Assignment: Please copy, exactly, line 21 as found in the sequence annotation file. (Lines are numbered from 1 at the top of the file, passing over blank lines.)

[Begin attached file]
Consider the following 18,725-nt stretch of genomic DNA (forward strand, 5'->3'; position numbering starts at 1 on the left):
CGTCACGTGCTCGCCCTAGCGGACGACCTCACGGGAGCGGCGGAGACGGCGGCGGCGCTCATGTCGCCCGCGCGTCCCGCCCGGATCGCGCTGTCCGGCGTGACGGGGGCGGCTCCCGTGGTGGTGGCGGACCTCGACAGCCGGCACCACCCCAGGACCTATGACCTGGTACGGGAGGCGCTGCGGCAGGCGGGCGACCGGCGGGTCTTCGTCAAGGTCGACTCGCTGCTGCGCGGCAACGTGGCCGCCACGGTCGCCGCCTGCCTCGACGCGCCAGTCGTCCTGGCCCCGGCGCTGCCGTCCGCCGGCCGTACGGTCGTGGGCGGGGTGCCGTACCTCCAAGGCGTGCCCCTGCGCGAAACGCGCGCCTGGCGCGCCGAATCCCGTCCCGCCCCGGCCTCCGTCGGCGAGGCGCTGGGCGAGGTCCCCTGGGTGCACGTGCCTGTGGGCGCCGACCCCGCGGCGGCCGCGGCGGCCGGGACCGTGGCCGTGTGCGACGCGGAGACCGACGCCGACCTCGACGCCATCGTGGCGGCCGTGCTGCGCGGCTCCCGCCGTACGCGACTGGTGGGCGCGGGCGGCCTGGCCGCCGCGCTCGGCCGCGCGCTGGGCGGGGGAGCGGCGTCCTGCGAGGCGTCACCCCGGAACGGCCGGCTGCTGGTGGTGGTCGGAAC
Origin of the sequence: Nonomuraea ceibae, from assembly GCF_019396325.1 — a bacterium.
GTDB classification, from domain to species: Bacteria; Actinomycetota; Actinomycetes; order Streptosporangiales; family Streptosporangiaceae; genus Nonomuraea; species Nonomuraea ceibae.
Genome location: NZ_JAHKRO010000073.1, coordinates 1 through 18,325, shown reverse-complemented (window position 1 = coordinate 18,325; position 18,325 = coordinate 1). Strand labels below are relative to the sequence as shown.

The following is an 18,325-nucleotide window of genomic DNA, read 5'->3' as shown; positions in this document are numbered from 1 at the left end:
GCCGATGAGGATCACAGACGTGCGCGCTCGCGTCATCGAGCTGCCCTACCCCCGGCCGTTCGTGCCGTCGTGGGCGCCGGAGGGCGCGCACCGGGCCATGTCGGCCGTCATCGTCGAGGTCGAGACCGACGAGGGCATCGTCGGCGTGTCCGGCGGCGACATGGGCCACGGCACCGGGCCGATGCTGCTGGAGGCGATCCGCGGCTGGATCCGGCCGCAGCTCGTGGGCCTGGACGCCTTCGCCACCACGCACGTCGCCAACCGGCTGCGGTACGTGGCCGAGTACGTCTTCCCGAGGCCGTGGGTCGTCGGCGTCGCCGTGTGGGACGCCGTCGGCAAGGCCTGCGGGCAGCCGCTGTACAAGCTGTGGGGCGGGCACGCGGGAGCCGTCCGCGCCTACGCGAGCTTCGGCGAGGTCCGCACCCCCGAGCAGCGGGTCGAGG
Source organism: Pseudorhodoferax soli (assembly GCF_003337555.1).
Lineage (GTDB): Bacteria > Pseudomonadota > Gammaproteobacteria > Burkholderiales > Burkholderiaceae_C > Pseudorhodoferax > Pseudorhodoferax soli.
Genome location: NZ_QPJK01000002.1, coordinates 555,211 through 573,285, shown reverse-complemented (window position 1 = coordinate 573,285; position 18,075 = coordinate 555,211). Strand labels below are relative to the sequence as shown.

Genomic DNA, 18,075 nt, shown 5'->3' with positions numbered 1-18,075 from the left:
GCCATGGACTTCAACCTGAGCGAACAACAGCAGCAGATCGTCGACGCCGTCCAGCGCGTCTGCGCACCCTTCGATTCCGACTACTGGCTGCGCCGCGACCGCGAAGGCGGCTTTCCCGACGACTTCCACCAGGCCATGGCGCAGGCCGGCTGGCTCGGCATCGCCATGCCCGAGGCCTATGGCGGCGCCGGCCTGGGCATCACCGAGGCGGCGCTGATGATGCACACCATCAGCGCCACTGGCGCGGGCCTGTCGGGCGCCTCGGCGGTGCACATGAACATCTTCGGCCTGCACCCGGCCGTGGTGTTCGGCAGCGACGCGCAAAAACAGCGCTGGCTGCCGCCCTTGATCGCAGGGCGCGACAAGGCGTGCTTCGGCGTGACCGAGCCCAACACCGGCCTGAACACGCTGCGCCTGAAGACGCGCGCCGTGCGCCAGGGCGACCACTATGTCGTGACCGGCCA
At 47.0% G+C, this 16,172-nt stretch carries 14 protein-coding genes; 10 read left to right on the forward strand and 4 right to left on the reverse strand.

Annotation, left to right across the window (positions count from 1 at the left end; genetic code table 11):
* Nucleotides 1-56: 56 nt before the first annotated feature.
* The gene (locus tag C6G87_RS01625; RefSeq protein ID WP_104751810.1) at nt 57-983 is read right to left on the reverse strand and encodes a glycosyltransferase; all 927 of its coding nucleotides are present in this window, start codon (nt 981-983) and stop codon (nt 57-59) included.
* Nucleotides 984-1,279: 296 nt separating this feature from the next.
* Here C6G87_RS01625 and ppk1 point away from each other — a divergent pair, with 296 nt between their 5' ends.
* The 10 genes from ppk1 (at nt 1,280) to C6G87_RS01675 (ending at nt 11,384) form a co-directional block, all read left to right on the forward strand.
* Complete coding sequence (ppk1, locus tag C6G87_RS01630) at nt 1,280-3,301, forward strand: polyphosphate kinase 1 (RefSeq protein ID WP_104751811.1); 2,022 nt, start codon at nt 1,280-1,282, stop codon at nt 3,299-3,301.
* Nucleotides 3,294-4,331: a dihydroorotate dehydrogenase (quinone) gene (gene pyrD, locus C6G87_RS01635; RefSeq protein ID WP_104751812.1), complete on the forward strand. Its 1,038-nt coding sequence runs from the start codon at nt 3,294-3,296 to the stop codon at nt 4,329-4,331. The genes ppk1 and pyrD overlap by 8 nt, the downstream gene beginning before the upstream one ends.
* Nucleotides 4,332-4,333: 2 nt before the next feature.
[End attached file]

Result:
* Nucleotides 3,294-4,331: a dihydroorotate dehydrogenase (quinone) gene (gene pyrD, locus C6G87_RS01635; RefSeq protein ID WP_104751812.1), complete on the forward strand. Its 1,038-nt coding sequence runs from the start codon at nt 3,294-3,296 to the stop codon at nt 4,329-4,331. The genes ppk1 and pyrD overlap by 8 nt, the downstream gene beginning before the upstream one ends.